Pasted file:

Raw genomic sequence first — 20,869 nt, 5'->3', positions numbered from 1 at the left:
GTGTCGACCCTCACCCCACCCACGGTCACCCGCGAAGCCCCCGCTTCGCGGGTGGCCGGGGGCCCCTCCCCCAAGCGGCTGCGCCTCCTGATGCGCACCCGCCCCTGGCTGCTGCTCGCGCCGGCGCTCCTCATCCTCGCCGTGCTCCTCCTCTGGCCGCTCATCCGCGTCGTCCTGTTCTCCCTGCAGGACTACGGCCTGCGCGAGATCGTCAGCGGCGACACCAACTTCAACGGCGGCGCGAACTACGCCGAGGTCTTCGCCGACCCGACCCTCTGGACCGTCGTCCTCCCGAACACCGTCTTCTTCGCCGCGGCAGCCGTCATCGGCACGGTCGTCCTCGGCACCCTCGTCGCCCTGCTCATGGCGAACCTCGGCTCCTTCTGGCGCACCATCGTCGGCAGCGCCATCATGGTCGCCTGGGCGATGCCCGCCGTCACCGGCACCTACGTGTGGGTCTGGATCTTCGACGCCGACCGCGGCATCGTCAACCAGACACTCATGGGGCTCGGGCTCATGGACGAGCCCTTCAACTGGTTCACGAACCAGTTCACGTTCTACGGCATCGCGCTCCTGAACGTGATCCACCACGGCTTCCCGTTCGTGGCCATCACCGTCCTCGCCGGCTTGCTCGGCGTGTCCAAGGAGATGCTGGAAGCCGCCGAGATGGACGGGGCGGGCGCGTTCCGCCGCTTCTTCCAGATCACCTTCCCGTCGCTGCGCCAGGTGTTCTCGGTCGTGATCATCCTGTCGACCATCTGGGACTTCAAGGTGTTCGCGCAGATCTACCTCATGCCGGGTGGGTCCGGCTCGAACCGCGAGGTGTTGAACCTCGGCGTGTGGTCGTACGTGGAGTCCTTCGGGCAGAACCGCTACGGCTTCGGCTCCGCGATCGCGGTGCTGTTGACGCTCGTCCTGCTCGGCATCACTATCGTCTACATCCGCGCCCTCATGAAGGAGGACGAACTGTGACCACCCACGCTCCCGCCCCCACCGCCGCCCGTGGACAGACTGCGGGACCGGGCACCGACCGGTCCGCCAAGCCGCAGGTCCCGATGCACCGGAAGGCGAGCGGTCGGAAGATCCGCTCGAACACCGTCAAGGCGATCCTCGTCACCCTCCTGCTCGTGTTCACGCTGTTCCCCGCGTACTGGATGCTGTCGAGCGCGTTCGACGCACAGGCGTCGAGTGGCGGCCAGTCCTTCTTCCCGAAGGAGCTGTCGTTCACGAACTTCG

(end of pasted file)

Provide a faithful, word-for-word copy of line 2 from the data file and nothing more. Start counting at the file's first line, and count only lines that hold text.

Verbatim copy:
GTGTCGACCCTCACCCCACCCACGGTCACCCGCGAAGCCCCCGCTTCGCGGGTGGCCGGGGGCCCCTCCCCCAAGCGGCTGCGCCTCCTGATGCGCACCCGCCCCTGGCTGCTGCTCGCGCCGGCGCTCCTCATCCTCGCCGTGCTCCTCCTCTGGCCGCTCATCCGCGTCGTCCTGTTCTCCCTGCAGGACTACGGCCTGCGCGAGATCGTCAGCGGCGACACCAACTTCAACGGCGGCGCGAACTACGCCGAGGTCTTCGCCGACCCGACCCTCTGGACCGTCGTCCTCCCGAACACCGTCTTCTTCGCCGCGGCAGCCGTCATCGGCACGGTCGTCCTCGGCACCCTCGTCGCCCTGCTCATGGCGAACCTCGGCTCCTTCTGGCGCACCATCGTCGGCAGCGCCATCATGGTCGCCTGGGCGATGCCCGCCGTCACCGGCACCTACGTGTGGGTCTGGATCTTCGACGCCGACCGCGGCATCGTCAACCAGACACTCATGGGGCTCGGGCTCATGGACGAGCCCTTCAACTGGTTCACGAACCAGTTCACGTTCTACGGCATCGCGCTCCTGAACGTGATCCACCACGGCTTCCCGTTCGTGGCCATCACCGTCCTCGCCGGCTTGCTCGGCGTGTCCAAGGAGATGCTGGAAGCCGCCGAGATGGACGGGGCGGGCGCGTTCCGCCGCTTCTTCCAGATCACCTTCCCGTCGCTGCGCCAGGTGTTCTCGGTCGTGATCATCCTGTCGACCATCTGGGACTTCAAGGTGTTCGCGCAGATCTACCTCATGCCGGGTGGGTCCGGCTCGAACCGCGAGGTGTTGAACCTCGGCGTGTGGTCGTACGTGGAGTCCTTCGGGCAGAACCGCTACGGCTTCGGCTCCGCGATCGCGGTGCTGTTGACGCTCGTCCTGCTCGGCATCACTATCGTCTACATCCGCGCCCTCATGAAGGAGGACGAACTGTGACCACCCACGCTCCCGCCCCCACCGCCGCCCGTGGACAGACTGCGGGACCGGGCACCGACCGGTCCGCCAAGCCGCAGGTCCCGATGCACCGGAAGGCGAGCGGTCGGAAGATCCGCTCGAACACCGTCAAGGCGATCCTCGTCACCCTCCTGCTCGTGTTCACGCTGTTCCCCGCGTACTGGATGCTGTCGAGCGCGTTCGACGCACAGGCGTCGAGTGGCGGCCAGTCCTTCTTCCCGAAGGAGCTGTCGTTCACGAACTTCG